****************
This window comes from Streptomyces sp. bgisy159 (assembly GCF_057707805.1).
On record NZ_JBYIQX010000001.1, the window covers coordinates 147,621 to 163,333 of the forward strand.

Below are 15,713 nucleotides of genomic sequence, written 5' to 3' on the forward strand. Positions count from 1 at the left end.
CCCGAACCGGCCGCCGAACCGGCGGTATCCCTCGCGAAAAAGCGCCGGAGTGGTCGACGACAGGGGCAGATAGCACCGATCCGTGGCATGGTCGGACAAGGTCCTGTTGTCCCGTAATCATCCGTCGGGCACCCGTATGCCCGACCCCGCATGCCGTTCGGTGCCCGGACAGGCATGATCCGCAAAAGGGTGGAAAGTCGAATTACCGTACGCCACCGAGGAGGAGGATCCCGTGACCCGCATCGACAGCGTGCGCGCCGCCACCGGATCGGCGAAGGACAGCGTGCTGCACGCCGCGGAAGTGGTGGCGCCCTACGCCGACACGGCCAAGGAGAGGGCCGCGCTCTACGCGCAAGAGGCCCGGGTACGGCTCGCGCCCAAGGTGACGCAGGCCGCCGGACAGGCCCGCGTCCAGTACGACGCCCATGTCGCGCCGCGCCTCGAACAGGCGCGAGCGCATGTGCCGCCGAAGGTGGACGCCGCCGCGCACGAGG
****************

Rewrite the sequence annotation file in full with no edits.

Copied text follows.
This window comes from Streptomyces sp. bgisy159 (assembly GCF_057707805.1).
On record NZ_JBYIQX010000001.1, the window covers coordinates 147,621 to 163,333 of the forward strand.

Below are 15,713 nucleotides of genomic sequence, written 5' to 3' on the forward strand. Positions count from 1 at the left end.
CCCGAACCGGCCGCCGAACCGGCGGTATCCCTCGCGAAAAAGCGCCGGAGTGGTCGACGACAGGGGCAGATAGCACCGATCCGTGGCATGGTCGGACAAGGTCCTGTTGTCCCGTAATCATCCGTCGGGCACCCGTATGCCCGACCCCGCATGCCGTTCGGTGCCCGGACAGGCATGATCCGCAAAAGGGTGGAAAGTCGAATTACCGTACGCCACCGAGGAGGAGGATCCCGTGACCCGCATCGACAGCGTGCGCGCCGCCACCGGATCGGCGAAGGACAGCGTGCTGCACGCCGCGGAAGTGGTGGCGCCCTACGCCGACACGGCCAAGGAGAGGGCCGCGCTCTACGCGCAAGAGGCCCGGGTACGGCTCGCGCCCAAGGTGACGCAGGCCGCCGGACAGGCCCGCGTCCAGTACGACGCCCATGTCGCGCCGCGCCTCGAACAGGCGCGAGCGCATGTGCCGCCGAAGGTGGACGCCGCCGCGCACGAGG